The Visitors

I grew up in-between places, a village at the eastern foot-hills of Nepal and a Catholic school nestled in the misty hills of Darjeeling. At the school library, I read ‘The Giant Turnip’ my first picture book. I also took my art classes quite seriously and grew a fondness for watercolours. I am still chasing those moody water-coloured landscapes in my illustrations to this day. When I was home during vacations I would go on long walks exploring the village countryside with ‘Puppy’ my white Japanese spitz. Years later ‘Puppy’ happened to be the protagonist of my first picture book. 

Most of my childhood experiences have shaped my picture-making and storytelling. In ‘The Visitors, my latest picture book, I found myself exploring the idea of nature as a healing force. It is a story about a group of animals who visit Kathmandu one winter brushing with the inhabitants of a busy city. The animals here are messengers of the natural world, seeking to ask us if there is a possibility that both the animal and the human world could live in harmony one day?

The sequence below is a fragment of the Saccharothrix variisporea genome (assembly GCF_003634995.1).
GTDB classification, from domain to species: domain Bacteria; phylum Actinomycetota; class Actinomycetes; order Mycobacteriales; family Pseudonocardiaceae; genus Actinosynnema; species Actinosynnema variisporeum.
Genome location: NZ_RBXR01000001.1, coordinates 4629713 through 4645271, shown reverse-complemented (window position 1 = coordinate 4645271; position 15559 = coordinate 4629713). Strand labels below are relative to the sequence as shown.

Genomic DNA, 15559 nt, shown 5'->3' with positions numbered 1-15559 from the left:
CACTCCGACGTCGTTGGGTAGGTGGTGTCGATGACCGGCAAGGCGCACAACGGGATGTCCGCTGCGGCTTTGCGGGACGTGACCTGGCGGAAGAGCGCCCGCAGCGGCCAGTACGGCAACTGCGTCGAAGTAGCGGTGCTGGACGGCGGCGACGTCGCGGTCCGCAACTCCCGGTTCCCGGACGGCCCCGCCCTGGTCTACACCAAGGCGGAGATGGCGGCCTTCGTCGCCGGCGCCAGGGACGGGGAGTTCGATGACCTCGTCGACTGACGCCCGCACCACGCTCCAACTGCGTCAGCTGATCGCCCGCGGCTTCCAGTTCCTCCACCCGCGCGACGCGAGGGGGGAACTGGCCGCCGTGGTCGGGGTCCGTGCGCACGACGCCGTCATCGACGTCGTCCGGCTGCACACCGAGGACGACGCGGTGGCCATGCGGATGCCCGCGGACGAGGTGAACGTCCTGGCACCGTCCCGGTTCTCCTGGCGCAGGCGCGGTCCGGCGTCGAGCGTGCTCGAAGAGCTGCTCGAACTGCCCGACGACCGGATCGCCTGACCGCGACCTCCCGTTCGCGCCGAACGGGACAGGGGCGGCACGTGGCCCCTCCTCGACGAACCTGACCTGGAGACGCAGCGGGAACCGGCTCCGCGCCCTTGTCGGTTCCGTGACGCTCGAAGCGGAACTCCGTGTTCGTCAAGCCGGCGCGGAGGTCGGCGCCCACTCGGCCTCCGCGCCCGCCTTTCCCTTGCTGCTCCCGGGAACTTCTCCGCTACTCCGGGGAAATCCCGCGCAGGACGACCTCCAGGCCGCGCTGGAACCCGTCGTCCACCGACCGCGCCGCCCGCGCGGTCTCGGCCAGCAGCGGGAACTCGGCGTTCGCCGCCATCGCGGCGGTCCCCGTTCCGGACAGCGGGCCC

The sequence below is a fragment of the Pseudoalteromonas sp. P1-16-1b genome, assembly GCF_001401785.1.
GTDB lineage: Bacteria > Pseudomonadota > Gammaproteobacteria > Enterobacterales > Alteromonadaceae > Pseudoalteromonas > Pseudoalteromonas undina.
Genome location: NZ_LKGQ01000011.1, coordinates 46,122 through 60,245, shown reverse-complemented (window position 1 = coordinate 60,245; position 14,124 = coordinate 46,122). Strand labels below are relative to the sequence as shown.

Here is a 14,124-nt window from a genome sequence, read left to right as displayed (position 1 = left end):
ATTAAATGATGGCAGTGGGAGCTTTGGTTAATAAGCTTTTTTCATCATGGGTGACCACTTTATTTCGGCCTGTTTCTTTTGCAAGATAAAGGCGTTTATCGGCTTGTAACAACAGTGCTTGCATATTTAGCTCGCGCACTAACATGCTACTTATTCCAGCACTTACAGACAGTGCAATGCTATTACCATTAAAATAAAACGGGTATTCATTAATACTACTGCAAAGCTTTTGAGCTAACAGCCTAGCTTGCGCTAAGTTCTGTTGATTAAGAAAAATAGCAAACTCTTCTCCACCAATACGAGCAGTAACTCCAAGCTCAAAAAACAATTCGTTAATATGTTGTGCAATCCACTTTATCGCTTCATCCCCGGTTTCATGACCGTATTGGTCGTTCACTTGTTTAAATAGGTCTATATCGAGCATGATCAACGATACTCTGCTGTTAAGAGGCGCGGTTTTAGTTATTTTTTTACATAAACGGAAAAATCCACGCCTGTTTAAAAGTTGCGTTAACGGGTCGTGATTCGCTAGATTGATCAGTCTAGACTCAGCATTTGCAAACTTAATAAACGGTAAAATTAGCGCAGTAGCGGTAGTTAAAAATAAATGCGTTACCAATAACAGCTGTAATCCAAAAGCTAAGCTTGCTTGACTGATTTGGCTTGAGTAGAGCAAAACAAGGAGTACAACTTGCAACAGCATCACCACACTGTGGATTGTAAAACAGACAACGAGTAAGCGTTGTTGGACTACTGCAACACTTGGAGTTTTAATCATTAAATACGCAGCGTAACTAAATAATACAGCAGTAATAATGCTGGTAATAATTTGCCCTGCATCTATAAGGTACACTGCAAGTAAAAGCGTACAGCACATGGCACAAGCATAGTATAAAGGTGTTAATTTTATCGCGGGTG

The Visitors read aloud. Video: Samagra Shah and Prasiit Sthapit


Shaun Tan: We’re not being mean to animals – but there is evil in obliviousness, Sian Cian, The Guardian, 2020

The keeper of conscience, Smriti Mallapaty, Lalit Magazine, 2013

The role of myth in understanding nature. Ethnobiology Letters, Raymond Pierotti, Ethnobiology Letters, 2016

Why look at animals, John Berger, About Looking, 1980

Planet earth 2: filming wildlife in cities, Fredi Devas, ScienceFocus, 2016